Tesla plans to speed up construction of a factory in Shanghai as tariffs, shipping costs and missed incentives continue to drive up the price of the company’s electric vehicles and dampen demand.
Trade tensions between the U.S. and China have led to 40 percent tariffs on Tesla vehicles compared to 15 percent duties placed on imported autos from other countries, the company said in its production and delivery report issued Tuesday. The tariffs, combined with the cost of shipping its vehicles via ocean carrier and the lack of access to cash incentives that are available to locally produced electric vehicles, has put the company at a disadvantage, the company warned.
As a result, Tesla said it’s now operating at a 55 percent to 60 percent cost disadvantage compared to the exact same car locally produced in China.
“This makes for a challenging competitive environment, given that China is by far the largest market for electric vehicles,” the company said. “To address this issue, we are accelerating construction of our Shanghai factory, which we expect to be a capital efficient and rapid buildout, using many lessons learned from the Model 3 ramp in North America.”
Even with an accelerated timeline it will be months, if not years before Tesla will be able to mass-produce vehicles in China.
Tesla hasn’t responded to questions about the factory, including the construction timeline and when it might come online.
Tesla doesn’t break out delivery numbers by country, making it difficult to accurately assess how tariffs and other costs have impacted sales in China even as total deliveries grew.
The company reported Tuesday that it delivered 83,500 electric vehicles in the third quarter, more than double from the previous period. The delivery numbers initially boosted Tesla shares until concerns about the company’s warnings on China began to sink in. Tesla shares were $306.36, down 1.4 percent in afternoon trading in New York.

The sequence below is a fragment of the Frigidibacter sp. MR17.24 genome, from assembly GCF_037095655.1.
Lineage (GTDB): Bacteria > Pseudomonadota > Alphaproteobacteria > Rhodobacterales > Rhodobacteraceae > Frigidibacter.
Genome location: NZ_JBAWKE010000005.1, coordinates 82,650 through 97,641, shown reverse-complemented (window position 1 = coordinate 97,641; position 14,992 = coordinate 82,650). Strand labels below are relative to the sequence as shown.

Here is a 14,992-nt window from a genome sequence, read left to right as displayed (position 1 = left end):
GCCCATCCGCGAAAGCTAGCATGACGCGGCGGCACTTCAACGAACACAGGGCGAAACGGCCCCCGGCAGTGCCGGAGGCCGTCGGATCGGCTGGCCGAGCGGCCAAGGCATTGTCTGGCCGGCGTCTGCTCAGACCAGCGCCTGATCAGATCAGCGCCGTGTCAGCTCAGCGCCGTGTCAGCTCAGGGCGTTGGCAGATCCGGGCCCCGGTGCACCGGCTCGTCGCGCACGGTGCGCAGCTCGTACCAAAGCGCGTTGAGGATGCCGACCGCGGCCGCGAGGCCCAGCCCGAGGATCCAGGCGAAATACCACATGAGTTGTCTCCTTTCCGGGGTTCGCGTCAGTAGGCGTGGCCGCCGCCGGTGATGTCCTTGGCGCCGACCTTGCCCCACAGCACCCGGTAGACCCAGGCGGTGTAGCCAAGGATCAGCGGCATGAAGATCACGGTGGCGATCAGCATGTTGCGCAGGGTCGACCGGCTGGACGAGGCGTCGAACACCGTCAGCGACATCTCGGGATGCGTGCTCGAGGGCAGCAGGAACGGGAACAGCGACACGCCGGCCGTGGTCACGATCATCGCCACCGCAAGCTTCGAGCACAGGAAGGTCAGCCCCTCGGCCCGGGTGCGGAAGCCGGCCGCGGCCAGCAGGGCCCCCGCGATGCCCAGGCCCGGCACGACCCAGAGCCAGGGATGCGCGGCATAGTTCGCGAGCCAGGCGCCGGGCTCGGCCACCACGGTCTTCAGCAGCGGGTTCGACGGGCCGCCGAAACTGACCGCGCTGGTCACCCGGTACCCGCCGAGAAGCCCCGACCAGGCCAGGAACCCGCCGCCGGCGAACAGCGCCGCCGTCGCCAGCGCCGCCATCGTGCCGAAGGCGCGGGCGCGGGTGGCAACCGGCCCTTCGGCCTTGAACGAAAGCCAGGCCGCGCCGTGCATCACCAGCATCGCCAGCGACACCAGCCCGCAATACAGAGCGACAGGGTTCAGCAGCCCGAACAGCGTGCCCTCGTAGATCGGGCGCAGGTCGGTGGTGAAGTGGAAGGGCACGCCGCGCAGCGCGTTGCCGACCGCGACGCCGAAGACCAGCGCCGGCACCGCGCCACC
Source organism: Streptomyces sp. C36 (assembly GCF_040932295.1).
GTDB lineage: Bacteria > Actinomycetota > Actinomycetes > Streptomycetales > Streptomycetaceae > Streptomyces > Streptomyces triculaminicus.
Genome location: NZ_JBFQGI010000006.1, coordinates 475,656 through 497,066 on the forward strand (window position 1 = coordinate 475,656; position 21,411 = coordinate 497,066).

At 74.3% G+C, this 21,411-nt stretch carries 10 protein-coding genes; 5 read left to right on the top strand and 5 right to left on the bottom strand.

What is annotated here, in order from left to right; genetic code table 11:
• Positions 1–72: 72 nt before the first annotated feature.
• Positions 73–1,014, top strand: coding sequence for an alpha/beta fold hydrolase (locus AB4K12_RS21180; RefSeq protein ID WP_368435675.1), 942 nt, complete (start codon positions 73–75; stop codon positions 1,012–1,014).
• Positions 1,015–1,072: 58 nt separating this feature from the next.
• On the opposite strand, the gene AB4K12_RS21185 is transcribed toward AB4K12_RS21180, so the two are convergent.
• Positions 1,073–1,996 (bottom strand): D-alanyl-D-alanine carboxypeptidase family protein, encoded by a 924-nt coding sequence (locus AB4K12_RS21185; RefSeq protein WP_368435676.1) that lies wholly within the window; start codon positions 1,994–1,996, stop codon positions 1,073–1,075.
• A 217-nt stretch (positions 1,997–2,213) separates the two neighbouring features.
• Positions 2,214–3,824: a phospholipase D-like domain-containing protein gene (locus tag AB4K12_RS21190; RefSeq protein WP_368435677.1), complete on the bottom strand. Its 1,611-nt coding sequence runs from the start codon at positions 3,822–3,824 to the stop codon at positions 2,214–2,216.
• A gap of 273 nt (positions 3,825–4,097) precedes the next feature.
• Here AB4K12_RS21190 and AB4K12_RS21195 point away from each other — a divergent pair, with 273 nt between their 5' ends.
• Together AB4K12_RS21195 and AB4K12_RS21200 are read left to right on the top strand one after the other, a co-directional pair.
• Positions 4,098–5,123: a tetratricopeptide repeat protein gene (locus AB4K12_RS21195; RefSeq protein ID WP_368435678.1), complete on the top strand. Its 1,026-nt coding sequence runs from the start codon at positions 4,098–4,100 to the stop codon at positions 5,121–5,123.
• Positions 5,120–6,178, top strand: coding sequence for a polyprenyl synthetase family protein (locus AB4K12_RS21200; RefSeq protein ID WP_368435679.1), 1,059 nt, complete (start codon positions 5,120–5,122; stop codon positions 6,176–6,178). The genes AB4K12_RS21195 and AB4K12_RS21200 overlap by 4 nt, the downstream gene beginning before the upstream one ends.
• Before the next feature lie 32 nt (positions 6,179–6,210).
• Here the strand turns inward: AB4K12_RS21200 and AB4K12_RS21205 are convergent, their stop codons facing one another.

It also isn’t clear what “lessons” Tesla might apply in China. It’s possible the company might turn to unconventional production tactics it used in the U.S., notably the giant tent it erected to produce the Model 3.
Tesla has been eyeing the Chinese market for years, and has some operations there. But Tesla can’t fully realize the opportunity to sell electric cars in the world’s largest EV market until it can produce its vehicles in China.
Tesla reached a deal in July with the Shanghai government to build a factory capable of producing 500,000 electric vehicles a year. Once construction begins, it will take about two years until Tesla can produce vehicles. It will be another “two to three years before the factory is fully ramped up to produce around 500,000 vehicles per year for Chinese customers,” a Tesla spokesman said at the time.
The Shanghai factory deal marks a shift within the Chinese government to allow foreign companies to build and operate wholly owned facilities there. Foreign companies have historically had to form a 50-50 joint venture with a local partner to build a factory in China.
Chinese President Xi Jinping has pushed forward plans to phase out by 2022 joint-venture rules for foreign automakers. Tesla is one of the first beneficiaries of this rule change.